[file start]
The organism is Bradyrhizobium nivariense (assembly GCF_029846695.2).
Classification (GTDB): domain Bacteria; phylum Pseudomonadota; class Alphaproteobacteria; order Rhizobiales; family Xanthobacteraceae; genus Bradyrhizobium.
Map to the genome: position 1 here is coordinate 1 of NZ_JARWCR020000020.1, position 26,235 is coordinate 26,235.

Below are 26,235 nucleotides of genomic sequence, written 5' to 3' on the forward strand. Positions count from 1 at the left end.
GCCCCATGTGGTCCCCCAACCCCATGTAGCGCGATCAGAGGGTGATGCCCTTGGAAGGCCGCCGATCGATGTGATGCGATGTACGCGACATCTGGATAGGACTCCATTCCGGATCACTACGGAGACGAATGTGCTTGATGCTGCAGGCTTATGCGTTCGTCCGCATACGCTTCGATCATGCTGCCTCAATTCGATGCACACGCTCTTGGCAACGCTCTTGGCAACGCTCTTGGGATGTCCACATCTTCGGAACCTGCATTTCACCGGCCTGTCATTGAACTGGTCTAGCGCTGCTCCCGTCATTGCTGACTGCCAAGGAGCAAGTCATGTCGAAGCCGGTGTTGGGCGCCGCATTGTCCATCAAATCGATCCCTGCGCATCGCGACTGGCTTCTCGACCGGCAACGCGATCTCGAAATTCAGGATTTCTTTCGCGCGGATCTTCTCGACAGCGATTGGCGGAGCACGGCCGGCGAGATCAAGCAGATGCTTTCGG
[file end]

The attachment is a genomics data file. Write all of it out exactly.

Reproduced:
The organism is Bradyrhizobium nivariense (assembly GCF_029846695.2).
Classification (GTDB): domain Bacteria; phylum Pseudomonadota; class Alphaproteobacteria; order Rhizobiales; family Xanthobacteraceae; genus Bradyrhizobium.
Map to the genome: position 1 here is coordinate 1 of NZ_JARWCR020000020.1, position 26,235 is coordinate 26,235.

Below are 26,235 nucleotides of genomic sequence, written 5' to 3' on the forward strand. Positions count from 1 at the left end.
GCCCCATGTGGTCCCCCAACCCCATGTAGCGCGATCAGAGGGTGATGCCCTTGGAAGGCCGCCGATCGATGTGATGCGATGTACGCGACATCTGGATAGGACTCCATTCCGGATCACTACGGAGACGAATGTGCTTGATGCTGCAGGCTTATGCGTTCGTCCGCATACGCTTCGATCATGCTGCCTCAATTCGATGCACACGCTCTTGGCAACGCTCTTGGCAACGCTCTTGGGATGTCCACATCTTCGGAACCTGCATTTCACCGGCCTGTCATTGAACTGGTCTAGCGCTGCTCCCGTCATTGCTGACTGCCAAGGAGCAAGTCATGTCGAAGCCGGTGTTGGGCGCCGCATTGTCCATCAAATCGATCCCTGCGCATCGCGACTGGCTTCTCGACCGGCAACGCGATCTCGAAATTCAGGATTTCTTTCGCGCGGATCTTCTCGACAGCGATTGGCGGAGCACGGCCGGCGAGATCAAGCAGATGCTTTCGG